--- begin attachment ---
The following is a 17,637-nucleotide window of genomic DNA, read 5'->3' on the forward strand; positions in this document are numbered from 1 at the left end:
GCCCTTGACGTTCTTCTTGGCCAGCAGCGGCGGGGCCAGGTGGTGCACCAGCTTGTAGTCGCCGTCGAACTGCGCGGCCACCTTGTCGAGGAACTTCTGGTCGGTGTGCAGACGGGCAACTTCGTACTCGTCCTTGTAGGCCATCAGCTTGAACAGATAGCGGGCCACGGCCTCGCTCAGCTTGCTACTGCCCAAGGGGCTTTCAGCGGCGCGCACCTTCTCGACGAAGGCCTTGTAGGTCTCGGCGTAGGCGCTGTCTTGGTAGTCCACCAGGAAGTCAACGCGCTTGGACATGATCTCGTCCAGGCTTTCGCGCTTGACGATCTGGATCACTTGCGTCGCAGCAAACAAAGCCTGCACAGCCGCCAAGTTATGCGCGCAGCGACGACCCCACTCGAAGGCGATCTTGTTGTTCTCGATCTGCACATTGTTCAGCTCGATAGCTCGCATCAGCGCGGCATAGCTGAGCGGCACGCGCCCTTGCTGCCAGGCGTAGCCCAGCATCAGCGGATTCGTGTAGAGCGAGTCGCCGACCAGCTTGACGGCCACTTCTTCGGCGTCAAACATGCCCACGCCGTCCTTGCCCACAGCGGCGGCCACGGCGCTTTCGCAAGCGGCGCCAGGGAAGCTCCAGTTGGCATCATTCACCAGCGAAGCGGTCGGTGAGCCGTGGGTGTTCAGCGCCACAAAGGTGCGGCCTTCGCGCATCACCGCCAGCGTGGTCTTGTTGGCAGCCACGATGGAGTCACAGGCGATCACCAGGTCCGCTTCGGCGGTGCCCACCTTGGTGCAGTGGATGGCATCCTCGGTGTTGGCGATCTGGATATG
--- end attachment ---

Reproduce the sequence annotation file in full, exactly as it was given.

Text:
The following is a 17,637-nucleotide window of genomic DNA, read 5'->3' on the forward strand; positions in this document are numbered from 1 at the left end:
GCCCTTGACGTTCTTCTTGGCCAGCAGCGGCGGGGCCAGGTGGTGCACCAGCTTGTAGTCGCCGTCGAACTGCGCGGCCACCTTGTCGAGGAACTTCTGGTCGGTGTGCAGACGGGCAACTTCGTACTCGTCCTTGTAGGCCATCAGCTTGAACAGATAGCGGGCCACGGCCTCGCTCAGCTTGCTACTGCCCAAGGGGCTTTCAGCGGCGCGCACCTTCTCGACGAAGGCCTTGTAGGTCTCGGCGTAGGCGCTGTCTTGGTAGTCCACCAGGAAGTCAACGCGCTTGGACATGATCTCGTCCAGGCTTTCGCGCTTGACGATCTGGATCACTTGCGTCGCAGCAAACAAAGCCTGCACAGCCGCCAAGTTATGCGCGCAGCGACGACCCCACTCGAAGGCGATCTTGTTGTTCTCGATCTGCACATTGTTCAGCTCGATAGCTCGCATCAGCGCGGCATAGCTGAGCGGCACGCGCCCTTGCTGCCAGGCGTAGCCCAGCATCAGCGGATTCGTGTAGAGCGAGTCGCCGACCAGCTTGACGGCCACTTCTTCGGCGTCAAACATGCCCACGCCGTCCTTGCCCACAGCGGCGGCCACGGCGCTTTCGCAAGCGGCGCCAGGGAAGCTCCAGTTGGCATCATTCACCAGCGAAGCGGTCGGTGAGCCGTGGGTGTTCAGCGCCACAAAGGTGCGGCCTTCGCGCATCACCGCCAGCGTGGTCTTGTTGGCAGCCACGATGGAGTCACAGGCGATCACCAGGTCCGCTTCGGCGGTGCCCACCTTGGTGCAGTGGATGGCATCCTCGGTGTTGGCGATCTGGATATG